>
          > To make a long story short: It stops running properly.
          giving random errors etc? does not sound nice!


          >>
          >> 2.) As for the silent slug, I have been rethinking my question:
          >>
          >> Let's say my slug is running 24/7 in my living room but I only access
          >> it once a day to make a backup. The slug swaps onto the harddrive that
          >> is attached to it. Will the harddrive get any rest?
          >>
          >> I mean, if the slug does not have anything to do, does it need to
          >> access the swap on the harddrive at all? Will the network traffic (not
          >> when I am trying to backup, but any lost packages swirling around)
          >> cause access to the swap?
          >>
          >> Maybe the harddisk can be spun down even though there is a swap space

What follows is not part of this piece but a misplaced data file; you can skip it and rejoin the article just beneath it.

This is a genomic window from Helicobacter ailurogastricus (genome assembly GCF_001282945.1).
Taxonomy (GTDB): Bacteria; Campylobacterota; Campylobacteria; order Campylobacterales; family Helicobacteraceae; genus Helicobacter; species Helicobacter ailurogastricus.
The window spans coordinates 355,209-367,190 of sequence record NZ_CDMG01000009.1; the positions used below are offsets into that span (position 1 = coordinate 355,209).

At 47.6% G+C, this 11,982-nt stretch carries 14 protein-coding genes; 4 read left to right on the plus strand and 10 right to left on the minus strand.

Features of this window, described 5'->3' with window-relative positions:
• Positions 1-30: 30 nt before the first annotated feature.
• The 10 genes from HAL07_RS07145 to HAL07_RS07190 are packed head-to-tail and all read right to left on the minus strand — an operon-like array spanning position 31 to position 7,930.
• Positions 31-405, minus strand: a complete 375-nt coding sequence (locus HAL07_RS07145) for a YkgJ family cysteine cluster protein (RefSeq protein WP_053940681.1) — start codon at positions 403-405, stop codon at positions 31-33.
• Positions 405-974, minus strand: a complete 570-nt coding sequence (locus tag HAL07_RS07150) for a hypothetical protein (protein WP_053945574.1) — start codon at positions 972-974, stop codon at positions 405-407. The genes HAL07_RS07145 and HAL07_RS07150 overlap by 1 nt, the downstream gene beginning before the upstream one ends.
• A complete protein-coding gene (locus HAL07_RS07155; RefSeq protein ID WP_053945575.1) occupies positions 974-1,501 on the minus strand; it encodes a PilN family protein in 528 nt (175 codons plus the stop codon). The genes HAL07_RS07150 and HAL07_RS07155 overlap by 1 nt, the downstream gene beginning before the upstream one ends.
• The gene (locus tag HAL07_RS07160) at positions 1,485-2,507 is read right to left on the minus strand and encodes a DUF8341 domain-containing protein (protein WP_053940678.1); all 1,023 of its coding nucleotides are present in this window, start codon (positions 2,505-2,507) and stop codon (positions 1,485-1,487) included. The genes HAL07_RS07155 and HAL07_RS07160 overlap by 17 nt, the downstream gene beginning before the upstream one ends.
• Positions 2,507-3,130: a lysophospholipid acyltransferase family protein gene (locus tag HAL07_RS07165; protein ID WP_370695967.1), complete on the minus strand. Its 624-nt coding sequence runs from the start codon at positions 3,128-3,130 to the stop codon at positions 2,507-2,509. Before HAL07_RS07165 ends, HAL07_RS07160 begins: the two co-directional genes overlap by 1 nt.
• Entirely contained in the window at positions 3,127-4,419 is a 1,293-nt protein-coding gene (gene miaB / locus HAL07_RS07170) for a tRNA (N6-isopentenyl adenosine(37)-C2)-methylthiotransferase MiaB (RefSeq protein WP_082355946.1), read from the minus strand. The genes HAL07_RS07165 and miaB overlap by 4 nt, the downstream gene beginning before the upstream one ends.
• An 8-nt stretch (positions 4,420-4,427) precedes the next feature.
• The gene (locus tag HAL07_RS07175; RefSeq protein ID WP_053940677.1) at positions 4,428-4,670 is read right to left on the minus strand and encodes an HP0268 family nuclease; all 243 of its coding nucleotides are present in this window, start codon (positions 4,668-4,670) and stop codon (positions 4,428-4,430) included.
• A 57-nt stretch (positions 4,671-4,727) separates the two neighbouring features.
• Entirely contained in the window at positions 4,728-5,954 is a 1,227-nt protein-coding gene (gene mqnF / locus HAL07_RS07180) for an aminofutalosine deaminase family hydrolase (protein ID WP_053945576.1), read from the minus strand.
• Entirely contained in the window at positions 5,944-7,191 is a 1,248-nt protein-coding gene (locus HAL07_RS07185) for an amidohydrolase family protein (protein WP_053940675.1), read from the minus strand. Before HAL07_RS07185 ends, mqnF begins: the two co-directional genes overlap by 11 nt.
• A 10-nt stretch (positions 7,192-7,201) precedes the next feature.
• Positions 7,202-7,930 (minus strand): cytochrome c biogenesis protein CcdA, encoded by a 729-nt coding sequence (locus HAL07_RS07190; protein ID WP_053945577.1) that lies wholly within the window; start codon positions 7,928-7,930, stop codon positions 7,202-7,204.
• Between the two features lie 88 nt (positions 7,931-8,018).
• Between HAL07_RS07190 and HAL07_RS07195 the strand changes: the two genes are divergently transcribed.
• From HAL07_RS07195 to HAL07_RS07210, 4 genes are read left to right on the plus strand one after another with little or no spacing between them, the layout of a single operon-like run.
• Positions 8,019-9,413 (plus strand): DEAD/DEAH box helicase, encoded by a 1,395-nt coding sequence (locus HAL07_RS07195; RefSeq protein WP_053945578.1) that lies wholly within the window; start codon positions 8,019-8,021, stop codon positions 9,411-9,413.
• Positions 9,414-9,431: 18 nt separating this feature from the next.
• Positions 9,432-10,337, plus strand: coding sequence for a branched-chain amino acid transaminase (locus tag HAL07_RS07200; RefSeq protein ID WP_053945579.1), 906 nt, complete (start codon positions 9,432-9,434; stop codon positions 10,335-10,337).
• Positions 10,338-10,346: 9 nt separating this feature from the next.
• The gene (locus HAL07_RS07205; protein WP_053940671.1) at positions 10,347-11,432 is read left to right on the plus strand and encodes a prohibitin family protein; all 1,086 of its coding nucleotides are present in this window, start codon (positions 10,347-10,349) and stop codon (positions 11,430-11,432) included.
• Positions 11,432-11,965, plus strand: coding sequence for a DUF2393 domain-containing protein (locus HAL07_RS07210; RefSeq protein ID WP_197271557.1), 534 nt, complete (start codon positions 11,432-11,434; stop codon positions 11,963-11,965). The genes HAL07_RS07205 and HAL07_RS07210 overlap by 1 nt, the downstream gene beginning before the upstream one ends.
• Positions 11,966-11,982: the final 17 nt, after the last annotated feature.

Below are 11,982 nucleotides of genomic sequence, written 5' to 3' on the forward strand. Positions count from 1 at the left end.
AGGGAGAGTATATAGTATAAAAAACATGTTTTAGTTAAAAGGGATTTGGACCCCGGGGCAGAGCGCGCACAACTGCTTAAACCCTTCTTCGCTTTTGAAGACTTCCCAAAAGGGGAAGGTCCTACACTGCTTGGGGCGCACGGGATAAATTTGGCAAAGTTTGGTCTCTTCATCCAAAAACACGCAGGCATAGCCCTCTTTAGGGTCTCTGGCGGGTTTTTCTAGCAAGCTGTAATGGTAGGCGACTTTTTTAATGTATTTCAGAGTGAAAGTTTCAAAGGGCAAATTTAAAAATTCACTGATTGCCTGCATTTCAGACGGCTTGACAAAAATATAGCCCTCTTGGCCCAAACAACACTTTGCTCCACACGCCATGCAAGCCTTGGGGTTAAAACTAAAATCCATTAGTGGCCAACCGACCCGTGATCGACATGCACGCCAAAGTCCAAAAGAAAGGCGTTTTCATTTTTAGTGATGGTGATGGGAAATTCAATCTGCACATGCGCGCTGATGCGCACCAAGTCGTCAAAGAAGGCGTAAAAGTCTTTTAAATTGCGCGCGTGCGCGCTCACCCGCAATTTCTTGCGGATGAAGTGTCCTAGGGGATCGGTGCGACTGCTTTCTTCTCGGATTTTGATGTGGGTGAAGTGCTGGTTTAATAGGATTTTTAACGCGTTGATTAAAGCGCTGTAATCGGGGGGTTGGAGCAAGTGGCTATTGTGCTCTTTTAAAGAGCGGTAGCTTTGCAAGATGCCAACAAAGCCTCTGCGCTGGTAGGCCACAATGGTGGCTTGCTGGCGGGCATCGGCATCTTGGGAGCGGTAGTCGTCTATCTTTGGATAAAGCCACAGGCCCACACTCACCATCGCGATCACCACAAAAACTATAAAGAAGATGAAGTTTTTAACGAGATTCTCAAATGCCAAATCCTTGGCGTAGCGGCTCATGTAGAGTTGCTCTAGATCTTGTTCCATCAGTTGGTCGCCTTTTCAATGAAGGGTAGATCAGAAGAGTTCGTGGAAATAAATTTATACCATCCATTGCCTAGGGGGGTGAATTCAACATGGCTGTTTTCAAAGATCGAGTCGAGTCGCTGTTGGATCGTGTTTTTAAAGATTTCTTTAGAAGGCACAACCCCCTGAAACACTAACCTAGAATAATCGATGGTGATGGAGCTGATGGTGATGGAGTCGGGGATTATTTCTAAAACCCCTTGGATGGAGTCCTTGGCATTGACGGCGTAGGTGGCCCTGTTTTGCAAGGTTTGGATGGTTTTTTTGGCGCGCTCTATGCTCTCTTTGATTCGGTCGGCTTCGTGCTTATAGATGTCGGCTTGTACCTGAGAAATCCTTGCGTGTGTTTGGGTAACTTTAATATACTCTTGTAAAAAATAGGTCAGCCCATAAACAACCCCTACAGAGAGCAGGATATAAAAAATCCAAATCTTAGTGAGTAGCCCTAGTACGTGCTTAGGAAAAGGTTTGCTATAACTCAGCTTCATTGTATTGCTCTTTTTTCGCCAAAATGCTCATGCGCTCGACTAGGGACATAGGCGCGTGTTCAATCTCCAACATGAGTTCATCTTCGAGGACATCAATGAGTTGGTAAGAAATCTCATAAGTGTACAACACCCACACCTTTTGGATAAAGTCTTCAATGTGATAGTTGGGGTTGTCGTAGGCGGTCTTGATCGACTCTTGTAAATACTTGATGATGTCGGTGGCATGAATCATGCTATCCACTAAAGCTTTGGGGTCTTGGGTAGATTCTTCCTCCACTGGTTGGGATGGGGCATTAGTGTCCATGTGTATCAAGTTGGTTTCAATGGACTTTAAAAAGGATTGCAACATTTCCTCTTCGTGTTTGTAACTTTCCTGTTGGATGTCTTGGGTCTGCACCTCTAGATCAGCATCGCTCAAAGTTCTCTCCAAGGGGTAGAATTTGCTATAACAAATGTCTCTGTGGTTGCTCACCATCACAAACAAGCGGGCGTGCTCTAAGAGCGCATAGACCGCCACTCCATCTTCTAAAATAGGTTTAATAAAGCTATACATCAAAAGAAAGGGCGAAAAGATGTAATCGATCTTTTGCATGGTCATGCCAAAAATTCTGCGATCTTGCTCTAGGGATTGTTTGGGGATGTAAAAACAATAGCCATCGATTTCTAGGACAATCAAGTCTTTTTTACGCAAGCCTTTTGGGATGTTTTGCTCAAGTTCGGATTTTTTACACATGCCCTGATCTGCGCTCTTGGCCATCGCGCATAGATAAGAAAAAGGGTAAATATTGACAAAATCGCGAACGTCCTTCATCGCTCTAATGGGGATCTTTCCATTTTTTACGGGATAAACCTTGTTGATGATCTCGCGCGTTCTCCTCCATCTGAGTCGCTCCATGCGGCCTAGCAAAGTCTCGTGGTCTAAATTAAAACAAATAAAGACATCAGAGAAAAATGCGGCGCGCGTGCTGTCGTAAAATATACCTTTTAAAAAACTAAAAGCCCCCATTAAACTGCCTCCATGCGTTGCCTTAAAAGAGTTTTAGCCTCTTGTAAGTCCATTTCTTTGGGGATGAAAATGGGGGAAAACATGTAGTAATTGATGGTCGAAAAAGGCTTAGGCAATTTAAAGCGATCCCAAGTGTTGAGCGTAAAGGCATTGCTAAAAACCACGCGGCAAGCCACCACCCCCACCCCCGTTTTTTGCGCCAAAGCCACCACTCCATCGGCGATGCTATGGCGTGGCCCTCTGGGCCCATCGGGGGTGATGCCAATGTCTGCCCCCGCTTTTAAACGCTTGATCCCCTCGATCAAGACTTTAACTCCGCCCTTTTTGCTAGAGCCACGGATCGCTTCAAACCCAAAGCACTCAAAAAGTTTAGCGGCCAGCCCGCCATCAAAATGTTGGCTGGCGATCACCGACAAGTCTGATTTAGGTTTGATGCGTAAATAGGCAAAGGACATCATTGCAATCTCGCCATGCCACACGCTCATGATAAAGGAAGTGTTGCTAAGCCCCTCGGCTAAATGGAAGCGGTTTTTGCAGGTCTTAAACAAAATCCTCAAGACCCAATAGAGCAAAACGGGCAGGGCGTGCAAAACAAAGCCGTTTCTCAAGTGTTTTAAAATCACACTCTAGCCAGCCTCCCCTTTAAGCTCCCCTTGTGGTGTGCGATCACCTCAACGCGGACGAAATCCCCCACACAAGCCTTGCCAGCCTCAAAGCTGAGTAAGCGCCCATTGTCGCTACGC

>> on it? What do you think?
          >>
          >
          > If all you want to do is run backups I would think the stock firmware
          > would do it with the exception of the spindown, remember that the
          > stock F/W runs with no swap space. Running backups will probably not
          > require swap at all but you might need it for some of the
          > installation routines (depends on the F/W you use) and you would
          > definitely need it to compile anything beyond "hello world" (and
          > maybe even then).
          I don't think I'll start compiling things on my slug (yet) - but then
          I would certainly have to activate some swap space on my harddisk.